Pulmonary Thrombotic Microangiopathy

Posted by Graham McMahon • January 6th, 2012

In our latest Clinical Problem-Solving article, a 50-year-old woman presented with fatigue and shortness of breath. Dyspnea after moderate exertion had developed gradually, along with profound malaise and a nonproductive cough. In the 48 hours before admission, her shortness of breath had worsened.    

The clinicopathological syndrome of subacute cor pulmonale caused by tumor microemboli to the pulmonary vasculature is exceedingly rare, and details of its pathophysiology are sparse. Microscopically, tumor cells can be found in isolation or small clumps. Emboli are often mixed with fibrin thrombi. Intimal proliferation of small pulmonary arteries and arterioles leads to luminal stenosis and occlusion. The spread of tumor cells is believed to occur by means of direct hematogenous metastasis or through the lymphatics, with entrance into the venous system through the thoracic duct. In one autopsy series, right ventricular enlargement and hypertrophy were found in 40 to 45% of cases, although the mechanism by which tumor emboli cause pulmonary hypertension is unclear.   

Clinical Pearls

 How should one approach the differential diagnosis of dyspnea? 

Although one usually thinks first of pulmonary disease, the chief symptom of dyspnea should evoke a broad differential diagnosis that includes extrapulmonary processes. Intrinsic lung disease can be divided into three categories: disease of the vessels, disease of the airways, and disease of the parenchyma (i.e., the alveoli and iterstitium). Pleural effusions that cause sufficient compressive atelectasis may lead to a mismatch between ventilation and perfusion that can be manifested as dyspnea. Cardiac causes of dyspnea include coronary ischemia and congestive heart failure. Dyspnea is rarely the initial manifestation of neuromuscular conditions, but they should be considered, especially in patients who have a primary ventilatory defect on blood gas analysis. Exertional dyspnea can occur in patients with anemia when the oxygen-carrying capacity of the blood fails to meet the body’s metabolic demands. Patients with metabolic acidosis often experience shortness of breath because alveolar ventilation increases to compensate for decreased blood pH values. Anxiety should be considered as the cause of dyspnea only after organic causes have been ruled out.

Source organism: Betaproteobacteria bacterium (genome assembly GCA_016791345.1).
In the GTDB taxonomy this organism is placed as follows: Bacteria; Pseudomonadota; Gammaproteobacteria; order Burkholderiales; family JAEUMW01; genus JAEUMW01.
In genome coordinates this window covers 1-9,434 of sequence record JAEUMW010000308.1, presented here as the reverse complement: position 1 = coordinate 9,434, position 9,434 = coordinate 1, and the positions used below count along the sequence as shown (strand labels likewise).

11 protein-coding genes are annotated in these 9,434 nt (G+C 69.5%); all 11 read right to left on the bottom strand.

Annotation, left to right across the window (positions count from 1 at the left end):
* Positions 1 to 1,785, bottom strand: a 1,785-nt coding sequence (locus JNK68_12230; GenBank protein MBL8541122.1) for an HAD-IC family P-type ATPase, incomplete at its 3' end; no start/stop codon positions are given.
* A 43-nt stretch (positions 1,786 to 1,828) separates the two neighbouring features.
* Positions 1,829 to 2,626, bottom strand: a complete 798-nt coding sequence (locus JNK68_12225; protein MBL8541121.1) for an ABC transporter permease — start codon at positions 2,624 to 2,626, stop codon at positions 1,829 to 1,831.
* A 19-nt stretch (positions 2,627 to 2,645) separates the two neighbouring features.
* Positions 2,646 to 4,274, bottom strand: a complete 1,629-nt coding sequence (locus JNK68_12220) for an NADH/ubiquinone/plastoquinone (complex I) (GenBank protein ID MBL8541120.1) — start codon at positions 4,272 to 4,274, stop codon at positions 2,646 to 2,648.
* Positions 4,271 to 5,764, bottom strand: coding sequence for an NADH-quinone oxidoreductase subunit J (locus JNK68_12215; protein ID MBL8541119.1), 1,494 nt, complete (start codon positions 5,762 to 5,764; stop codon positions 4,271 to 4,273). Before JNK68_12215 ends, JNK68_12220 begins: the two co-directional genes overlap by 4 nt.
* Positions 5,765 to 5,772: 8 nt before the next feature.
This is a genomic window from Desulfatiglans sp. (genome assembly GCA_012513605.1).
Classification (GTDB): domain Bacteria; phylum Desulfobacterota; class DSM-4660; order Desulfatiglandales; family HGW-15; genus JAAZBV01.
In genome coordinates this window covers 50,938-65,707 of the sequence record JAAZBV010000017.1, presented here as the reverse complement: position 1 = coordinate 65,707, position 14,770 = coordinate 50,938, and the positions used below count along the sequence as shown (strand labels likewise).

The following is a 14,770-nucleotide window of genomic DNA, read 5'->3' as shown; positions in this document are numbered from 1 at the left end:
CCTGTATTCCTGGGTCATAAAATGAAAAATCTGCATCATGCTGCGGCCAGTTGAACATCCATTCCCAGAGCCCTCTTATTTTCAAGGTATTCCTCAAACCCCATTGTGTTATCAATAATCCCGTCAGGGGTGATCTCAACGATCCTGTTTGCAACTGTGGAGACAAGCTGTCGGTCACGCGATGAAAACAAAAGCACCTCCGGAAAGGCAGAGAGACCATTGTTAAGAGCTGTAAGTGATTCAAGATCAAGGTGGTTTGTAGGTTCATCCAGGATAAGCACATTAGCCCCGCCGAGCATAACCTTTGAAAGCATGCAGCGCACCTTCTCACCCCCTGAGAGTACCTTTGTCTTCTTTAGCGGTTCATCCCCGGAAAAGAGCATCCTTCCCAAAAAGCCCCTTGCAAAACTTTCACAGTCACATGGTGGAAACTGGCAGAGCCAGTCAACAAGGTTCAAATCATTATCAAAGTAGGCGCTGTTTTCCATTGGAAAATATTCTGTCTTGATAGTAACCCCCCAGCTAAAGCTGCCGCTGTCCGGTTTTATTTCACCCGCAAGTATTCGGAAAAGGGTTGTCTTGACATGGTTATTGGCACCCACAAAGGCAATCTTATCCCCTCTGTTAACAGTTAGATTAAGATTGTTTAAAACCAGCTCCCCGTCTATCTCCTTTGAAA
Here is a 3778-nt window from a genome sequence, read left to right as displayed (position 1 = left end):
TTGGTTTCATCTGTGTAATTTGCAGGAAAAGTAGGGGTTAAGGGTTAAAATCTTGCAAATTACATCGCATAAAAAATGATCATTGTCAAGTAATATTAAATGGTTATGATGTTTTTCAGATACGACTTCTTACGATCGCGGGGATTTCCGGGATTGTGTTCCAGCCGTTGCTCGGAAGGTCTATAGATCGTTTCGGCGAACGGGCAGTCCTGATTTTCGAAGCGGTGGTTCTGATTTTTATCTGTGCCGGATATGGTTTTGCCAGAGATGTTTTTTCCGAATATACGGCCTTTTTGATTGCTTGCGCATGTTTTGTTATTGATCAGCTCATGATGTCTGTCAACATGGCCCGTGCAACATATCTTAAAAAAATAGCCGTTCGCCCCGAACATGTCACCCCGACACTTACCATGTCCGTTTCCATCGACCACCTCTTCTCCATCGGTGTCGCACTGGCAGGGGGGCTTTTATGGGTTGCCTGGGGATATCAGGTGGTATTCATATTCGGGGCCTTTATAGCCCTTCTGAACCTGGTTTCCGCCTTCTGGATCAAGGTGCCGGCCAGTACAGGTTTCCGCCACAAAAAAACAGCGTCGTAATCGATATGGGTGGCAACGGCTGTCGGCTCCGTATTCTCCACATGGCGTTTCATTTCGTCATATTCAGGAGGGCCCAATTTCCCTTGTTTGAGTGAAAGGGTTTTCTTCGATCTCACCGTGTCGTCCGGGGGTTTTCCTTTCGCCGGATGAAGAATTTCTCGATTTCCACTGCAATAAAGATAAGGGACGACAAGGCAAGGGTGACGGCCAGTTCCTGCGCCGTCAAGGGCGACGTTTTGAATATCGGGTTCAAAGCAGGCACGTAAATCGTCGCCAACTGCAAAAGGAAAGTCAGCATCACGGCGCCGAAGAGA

What are classic physical exam findings in the presentation of a patient with a pulmonary embolism? 

The combination of hypoxemia and normal breath sounds should always make pulmonary embolism a consideration. The presence of jugular venous distention and an increased intensity of the pulmonic component of the second heart sound, findings that are consistent with pulmonary hypertension and right heart failure may be seen as well, particularly in the presence of a large pulmonary embolus. Sinus tachycardia is seen in approximately 30% of patients with pulmonary embolism and somewhat more frequently in those with right ventricular strain. The specificity of this finding is limited because most patients with dyspnea due to other causes also present with tachycardia because of impaired oxygen delivery, distress, or both. Asymmetric lower extremity swelling may point to the etiology of a pulmonary embolus, but may often be absent. 

Morning Report Questions

Q: How might one differentiate a diagnosis of pulmonary embolism from pulmonary thrombotic microangiopathy?    

A: Typically, patients with both pulmonary embolism and pulmonary thrombotic microangiopathy present with hypoxemia and have normal findings on chest radiography and nonspecific findings on chest CT. A good-quality CT angiogram of the pulmonary arteries obtained after a well-timed bolus injection of contrast material is highly sensitive for the detection of pulmonary emboli out to the third-order or even fourth-order vessel. Pulmonary angiography has very poor sensitivity and specificity for the detection of tumor microemboli. Ventilation-perfusion scanning often reveals multiple peripheral, subsegmental, symmetrically distributed perfusion defects. This finding, together with a CT pulmonary angiogram that shows no filling defects, particularly in a patient with a history of malignancy, is suggestive of tumor microemboli. PET-CT performed after the administration of 18F-fluorodeoxyglucose may be useful in diagnosing pulmonary tumor thrombotic microangiopathy, but more data are needed to assess the role of this test in cases in which the diagnosis is suspected.

Q: Which laboratory findings may be seen with pulmonary tumor thrombotic microangiopathy? 

A: Laboratory findings consistent with a consumptive coagulopathy, including thrombocytopenia, elevated levels of lactate dehydrogenase, and an increased INR, have been described in cases of pulmonary tumor thrombotic microangiopathy.

One Response to “Pulmonary Thrombotic Microangiopathy”

  1. chaminda says:

    what sort of tumors are more prone to cause pulmonary thrombotic microangiopathy?
    Isn’t it important, the onset of dyspnea to differntiate PTA & large pulmonary embolism?

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